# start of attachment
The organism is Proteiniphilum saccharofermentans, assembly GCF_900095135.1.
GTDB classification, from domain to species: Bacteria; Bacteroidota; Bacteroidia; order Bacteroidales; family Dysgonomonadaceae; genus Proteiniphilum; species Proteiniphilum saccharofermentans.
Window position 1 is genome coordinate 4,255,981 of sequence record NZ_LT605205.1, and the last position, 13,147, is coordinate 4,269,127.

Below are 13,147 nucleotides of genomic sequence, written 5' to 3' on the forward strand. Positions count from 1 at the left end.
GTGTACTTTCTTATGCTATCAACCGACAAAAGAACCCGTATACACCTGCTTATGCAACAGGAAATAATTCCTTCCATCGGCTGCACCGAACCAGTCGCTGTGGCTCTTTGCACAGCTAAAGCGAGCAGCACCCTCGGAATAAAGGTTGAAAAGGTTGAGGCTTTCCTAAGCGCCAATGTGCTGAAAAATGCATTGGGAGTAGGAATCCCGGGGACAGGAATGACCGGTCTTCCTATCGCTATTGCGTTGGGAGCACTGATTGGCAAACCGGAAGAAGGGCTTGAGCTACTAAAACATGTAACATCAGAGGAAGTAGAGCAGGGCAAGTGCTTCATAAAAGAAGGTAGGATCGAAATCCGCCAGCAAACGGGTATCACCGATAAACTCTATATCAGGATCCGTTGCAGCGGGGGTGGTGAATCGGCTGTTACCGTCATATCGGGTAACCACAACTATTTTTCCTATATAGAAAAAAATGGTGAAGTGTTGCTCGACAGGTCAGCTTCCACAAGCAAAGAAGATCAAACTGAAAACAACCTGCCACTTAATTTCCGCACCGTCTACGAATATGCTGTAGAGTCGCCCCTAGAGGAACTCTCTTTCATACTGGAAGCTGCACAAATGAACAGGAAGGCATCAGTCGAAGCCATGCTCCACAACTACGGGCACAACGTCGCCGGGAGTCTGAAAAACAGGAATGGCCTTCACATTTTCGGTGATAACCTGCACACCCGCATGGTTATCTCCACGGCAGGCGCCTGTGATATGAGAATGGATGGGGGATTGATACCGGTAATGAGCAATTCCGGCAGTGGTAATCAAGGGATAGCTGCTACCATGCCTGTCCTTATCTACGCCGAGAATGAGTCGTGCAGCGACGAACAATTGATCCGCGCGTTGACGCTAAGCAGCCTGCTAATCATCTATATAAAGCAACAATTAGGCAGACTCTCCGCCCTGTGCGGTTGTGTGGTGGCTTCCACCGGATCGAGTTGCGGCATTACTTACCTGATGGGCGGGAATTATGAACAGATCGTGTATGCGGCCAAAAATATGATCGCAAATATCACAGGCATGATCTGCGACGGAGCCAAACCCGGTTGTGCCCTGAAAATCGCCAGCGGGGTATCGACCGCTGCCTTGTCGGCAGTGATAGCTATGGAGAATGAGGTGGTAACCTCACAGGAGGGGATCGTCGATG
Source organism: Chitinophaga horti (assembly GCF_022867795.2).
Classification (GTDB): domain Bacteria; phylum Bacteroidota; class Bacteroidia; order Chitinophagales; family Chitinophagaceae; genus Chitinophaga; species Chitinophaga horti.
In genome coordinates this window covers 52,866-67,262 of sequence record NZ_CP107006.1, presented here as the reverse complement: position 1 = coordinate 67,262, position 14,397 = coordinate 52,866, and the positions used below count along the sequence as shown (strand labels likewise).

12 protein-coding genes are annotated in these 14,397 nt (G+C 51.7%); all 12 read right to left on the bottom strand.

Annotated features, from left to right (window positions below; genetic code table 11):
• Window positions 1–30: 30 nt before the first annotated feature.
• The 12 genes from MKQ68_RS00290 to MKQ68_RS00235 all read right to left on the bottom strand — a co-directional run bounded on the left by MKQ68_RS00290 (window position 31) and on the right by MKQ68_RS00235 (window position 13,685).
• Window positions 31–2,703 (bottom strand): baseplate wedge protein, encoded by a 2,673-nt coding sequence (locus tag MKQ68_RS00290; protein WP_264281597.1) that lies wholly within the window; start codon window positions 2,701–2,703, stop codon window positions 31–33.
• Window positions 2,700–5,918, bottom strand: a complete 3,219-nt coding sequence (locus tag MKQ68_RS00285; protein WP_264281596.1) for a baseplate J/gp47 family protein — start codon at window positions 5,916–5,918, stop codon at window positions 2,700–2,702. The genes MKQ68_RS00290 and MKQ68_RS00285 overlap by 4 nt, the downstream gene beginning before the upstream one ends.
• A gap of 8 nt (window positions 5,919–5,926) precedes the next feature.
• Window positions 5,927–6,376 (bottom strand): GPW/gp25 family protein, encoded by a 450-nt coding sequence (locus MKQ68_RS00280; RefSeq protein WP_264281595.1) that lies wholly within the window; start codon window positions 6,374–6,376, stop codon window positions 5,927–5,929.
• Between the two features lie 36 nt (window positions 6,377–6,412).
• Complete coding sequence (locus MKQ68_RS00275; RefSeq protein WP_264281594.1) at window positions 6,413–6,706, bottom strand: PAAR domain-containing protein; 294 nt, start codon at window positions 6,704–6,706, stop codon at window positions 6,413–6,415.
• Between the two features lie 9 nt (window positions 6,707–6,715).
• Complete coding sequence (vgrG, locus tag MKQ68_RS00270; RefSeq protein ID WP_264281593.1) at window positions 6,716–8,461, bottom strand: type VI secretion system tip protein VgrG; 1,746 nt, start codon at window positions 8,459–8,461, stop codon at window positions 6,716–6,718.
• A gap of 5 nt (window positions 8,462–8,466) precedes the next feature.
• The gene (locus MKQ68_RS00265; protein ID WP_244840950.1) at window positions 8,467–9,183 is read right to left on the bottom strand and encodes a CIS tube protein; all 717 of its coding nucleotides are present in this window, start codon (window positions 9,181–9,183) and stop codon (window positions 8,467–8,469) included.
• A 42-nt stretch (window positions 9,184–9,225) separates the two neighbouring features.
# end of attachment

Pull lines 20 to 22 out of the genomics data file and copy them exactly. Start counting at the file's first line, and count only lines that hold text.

• Complete coding sequence (vgrG, locus tag MKQ68_RS00270; RefSeq protein ID WP_264281593.1) at window positions 6,716–8,461, bottom strand: type VI secretion system tip protein VgrG; 1,746 nt, start codon at window positions 8,459–8,461, stop codon at window positions 6,716–6,718.
• A gap of 5 nt (window positions 8,462–8,466) precedes the next feature.
• The gene (locus MKQ68_RS00265; protein ID WP_244840950.1) at window positions 8,467–9,183 is read right to left on the bottom strand and encodes a CIS tube protein; all 717 of its coding nucleotides are present in this window, start codon (window positions 9,181–9,183) and stop codon (window positions 8,467–8,469) included.